Camden, NJ—The Camden SMART [Stormwater Management and Resource Training] Initiative is offering City of Camden residents a chance to not only help reduce flooding in the city, but also to save money on their water bill.

The initiative will be holding free rain barrel workshops on Thursday, May 31 and Wednesday, June 20.

The one-hour long workshops will educate residents about the Camden SMART Initiative’s new Rain Barrel Program, and offer them the opportunity to have a rain barrel installed at their home for free.

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“The idea with the rain barrel is if you catch water in your barrel—instead of the water going into the sewer pipe—you’re reducing the impact of that contaminated water, [reducing] the polluting of the waterways and helping to reduce flooding by keeping the water in your barrel instead of putting into the pipe and placing that burden on the pipe,” said Zach Poplin, Rain Check Program manager for the Pennsylvania Horticultural Society [PHS].

The PHS has partnered with the Camden SMART Initiative to run the Rain Barrel Program.

According to Poplin, Camden is served by what is called a combined system, which means that there is a single pipe system underground that is conveying both wastewater and stormwater.

“When it rains, the pipes will either overflow, or backup, which causes pollution of the waterways and also flooding throughout the city,” said Poplin.

Poplin also said that the rain barrels reduce the homeowners water bill as well.

“Residents are charged per gallon of sewage as well, so by diverting the water into a barrel instead of your sewage pipe, you’re actually save a little bit of money that way as well by reducing the sewage charge on your water bill,” said Poplin.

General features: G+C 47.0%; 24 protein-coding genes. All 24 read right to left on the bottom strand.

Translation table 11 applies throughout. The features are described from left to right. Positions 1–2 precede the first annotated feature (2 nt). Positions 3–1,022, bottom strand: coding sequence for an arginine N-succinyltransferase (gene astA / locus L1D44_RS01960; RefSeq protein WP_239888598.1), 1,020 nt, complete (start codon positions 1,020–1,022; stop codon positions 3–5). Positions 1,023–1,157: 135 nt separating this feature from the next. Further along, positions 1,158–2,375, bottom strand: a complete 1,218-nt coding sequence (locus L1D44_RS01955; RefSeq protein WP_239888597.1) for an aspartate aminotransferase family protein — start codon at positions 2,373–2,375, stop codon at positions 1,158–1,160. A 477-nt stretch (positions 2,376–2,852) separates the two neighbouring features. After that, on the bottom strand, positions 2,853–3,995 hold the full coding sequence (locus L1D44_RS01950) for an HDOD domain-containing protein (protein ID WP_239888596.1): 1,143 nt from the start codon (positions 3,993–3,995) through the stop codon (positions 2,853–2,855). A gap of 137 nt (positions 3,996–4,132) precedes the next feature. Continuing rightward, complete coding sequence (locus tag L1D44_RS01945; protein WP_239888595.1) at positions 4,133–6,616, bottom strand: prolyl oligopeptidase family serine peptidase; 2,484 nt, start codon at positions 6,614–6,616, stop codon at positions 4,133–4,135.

The barrels are 55 gallons, and about three feet tall by two feet wide. They get connected to the home’s downspout to collect the storm water runoff from the homes roof. They are recycled barrels that food grade, which means that they weren’t used for any toxic chemicals or substances.

According to Poplin, the program started last Summer and since its launch, over 100 barrels have been installed at residents’ homes throughout the city.

Poplin said that at the meetings, attendees will learn everything from the basics of stormwater management, to why there is a need for the Rain Barrel Program, to the maintenance of the rain barrel, which he says needs to be emptied in between rain storms.

“There is no way you can treat this problem with rain barrels alone. It’s one thing that residents can do to do their part,” said Poplin.

The information session on Thursday, May 31 will be held at 5:30 p.m. at the St. Joseph Carpenter Society, 20 Church St. The session on Wednesday, June 20 will be held at 6 p.m. at the Parkside Methodist Church, 1418 Kaighn Ave.

Each attendee will be able to sign up for a free, professional installation of a rain barrel at their home.

The Camden Smart Initiative was founded in 2011 by a coalition of six entities—Cooper’s Ferry Partnership, the City of Camden, Camden County Municipal Utilities Authority, Rutgers Cooperative Extension Water Resources Program, New Jersey Tree Foundation and the NJ Department of Environmental Protection. Funding for the Rain Barrel Program was provided by the William Penn Foundation and the National Fish and Wildlife Foundation.